Reaping Pharmacological Benefits from the Oceans

Second of two articles Editor's Note: In the Sept. 27 issue of The Scientist, the author discussed some of the possibilities scientists have for generating medicinal products from organisms that live in the oceans.1 In this issue is a discussion of some of the problems and complexities involved in pursuing such possibilities. Despite the allure and promise the oceans hold for providing new medicines, virtually every aspect of pharmacological research from oceanic sources is more difficult and

A. J. S. Rayl
Oct 10, 1999

Second of two articles

Editor's Note: In the Sept. 27 issue of The Scientist, the author discussed some of the possibilities scientists have for generating medicinal products from organisms that live in the oceans.1 In this issue is a discussion of some of the problems and complexities involved in pursuing such possibilities.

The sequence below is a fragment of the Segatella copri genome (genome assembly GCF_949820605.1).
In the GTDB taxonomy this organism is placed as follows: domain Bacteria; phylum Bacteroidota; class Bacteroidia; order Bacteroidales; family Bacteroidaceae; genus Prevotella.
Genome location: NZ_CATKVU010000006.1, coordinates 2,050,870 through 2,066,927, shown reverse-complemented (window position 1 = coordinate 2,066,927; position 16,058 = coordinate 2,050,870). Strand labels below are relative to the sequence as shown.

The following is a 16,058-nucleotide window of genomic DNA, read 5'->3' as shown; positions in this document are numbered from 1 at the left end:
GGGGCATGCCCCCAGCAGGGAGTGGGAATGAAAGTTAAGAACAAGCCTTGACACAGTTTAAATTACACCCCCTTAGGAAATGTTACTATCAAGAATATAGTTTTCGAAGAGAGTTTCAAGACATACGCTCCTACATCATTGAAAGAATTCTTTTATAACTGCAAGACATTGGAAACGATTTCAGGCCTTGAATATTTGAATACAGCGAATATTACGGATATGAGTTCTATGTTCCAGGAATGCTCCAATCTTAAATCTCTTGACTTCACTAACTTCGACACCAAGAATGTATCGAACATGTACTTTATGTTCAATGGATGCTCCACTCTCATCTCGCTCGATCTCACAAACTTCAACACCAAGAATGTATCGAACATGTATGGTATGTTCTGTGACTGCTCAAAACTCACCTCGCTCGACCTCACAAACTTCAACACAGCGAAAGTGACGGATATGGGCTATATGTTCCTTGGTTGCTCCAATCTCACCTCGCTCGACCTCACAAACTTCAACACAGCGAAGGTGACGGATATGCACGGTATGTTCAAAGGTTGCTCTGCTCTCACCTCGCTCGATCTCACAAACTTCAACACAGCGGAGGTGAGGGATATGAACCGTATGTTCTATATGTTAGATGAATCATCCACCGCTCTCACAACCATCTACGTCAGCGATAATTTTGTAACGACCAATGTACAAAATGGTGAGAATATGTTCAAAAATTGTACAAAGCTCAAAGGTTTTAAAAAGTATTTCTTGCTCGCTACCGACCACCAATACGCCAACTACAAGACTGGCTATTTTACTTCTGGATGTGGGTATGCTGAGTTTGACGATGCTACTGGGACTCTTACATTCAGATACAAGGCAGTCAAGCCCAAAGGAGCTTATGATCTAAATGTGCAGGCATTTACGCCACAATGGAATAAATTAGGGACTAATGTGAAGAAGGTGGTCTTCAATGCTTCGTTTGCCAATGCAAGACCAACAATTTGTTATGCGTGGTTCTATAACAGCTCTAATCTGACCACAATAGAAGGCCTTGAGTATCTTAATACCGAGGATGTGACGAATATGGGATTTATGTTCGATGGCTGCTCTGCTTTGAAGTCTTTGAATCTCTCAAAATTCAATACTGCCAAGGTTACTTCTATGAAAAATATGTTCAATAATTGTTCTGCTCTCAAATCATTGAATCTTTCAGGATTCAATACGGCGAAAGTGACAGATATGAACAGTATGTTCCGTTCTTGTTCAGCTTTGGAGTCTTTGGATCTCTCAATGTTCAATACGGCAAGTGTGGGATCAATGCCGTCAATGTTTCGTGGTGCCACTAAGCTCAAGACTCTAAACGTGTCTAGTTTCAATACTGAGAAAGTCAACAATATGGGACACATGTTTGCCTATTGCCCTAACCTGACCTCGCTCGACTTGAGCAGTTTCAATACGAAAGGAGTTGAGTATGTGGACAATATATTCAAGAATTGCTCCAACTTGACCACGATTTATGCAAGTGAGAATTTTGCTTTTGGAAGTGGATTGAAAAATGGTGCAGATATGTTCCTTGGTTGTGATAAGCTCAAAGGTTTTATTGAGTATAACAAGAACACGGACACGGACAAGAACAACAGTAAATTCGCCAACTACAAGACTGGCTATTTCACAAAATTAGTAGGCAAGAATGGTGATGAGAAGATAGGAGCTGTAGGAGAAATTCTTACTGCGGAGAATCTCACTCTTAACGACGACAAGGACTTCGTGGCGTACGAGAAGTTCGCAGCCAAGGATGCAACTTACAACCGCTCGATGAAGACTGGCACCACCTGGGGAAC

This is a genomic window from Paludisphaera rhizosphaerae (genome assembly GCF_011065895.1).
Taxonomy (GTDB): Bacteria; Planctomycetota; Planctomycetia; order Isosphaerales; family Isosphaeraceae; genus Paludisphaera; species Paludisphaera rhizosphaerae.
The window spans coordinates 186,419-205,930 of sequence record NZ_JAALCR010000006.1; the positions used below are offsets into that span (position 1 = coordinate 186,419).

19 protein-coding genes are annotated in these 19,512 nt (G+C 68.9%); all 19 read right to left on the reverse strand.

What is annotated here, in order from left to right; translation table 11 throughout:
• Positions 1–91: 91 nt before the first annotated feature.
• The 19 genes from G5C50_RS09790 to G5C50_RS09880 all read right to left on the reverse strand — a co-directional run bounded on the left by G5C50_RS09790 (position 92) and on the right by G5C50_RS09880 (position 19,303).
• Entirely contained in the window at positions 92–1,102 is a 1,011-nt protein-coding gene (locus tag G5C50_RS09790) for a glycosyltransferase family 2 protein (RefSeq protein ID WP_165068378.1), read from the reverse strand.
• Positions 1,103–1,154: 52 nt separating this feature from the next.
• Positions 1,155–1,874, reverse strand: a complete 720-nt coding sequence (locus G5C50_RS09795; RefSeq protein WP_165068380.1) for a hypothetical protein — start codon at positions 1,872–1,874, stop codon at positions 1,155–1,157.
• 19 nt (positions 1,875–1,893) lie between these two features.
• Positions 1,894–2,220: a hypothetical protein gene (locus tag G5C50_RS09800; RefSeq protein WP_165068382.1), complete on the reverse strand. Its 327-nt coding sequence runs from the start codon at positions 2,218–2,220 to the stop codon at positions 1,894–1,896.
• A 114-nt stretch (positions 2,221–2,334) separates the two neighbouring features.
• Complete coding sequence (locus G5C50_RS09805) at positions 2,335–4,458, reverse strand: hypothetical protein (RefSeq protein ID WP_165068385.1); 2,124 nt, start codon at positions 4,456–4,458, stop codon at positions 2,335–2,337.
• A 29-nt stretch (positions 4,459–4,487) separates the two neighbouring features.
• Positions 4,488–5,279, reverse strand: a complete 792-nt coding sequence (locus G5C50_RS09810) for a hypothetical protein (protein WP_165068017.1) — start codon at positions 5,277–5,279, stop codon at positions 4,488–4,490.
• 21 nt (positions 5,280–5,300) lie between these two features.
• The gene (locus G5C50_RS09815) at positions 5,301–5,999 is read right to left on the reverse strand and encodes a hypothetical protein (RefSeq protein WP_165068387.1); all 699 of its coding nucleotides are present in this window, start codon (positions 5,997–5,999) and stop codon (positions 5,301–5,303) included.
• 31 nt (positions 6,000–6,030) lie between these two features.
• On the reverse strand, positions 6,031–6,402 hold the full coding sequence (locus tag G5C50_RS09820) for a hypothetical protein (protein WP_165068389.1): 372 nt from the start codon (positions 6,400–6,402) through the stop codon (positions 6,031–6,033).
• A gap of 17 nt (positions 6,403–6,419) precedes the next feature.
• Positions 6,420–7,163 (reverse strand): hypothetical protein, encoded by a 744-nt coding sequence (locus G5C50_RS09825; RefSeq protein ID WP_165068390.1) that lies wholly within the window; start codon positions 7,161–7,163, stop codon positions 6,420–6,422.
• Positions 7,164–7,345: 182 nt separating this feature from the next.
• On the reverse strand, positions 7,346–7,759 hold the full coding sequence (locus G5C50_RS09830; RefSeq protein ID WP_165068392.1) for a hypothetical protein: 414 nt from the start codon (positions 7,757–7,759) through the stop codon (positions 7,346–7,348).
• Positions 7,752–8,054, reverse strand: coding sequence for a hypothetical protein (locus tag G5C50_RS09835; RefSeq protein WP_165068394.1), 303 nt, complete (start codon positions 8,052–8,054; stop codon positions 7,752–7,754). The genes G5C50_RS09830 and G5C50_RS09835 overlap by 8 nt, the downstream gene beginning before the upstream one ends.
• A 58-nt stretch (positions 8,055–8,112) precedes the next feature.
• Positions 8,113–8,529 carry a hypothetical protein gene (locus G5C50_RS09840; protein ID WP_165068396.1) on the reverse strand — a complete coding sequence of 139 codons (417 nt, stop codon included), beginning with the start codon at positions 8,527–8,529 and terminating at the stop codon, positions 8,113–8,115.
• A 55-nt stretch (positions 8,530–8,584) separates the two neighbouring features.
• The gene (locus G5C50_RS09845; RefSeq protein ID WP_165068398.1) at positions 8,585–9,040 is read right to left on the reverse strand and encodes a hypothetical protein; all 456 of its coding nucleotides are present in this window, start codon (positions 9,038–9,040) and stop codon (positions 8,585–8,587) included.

Despite the allure and promise the oceans hold for providing new medicines, virtually every aspect of pharmacological research from oceanic sources is more difficult and intrinsically slower than land-based research. And the obstacles are not likely to change anytime soon. "There are a lot of concerns about what I call Rio Convention issues; that is, if you discover something in another country's waters, will you ever be able to develop it?" explains John Faulkner, a marine chemist at Scripps Institution of Oceanography. "Some countries nowadays are controlling all research in their waters, meaning, basically, we...

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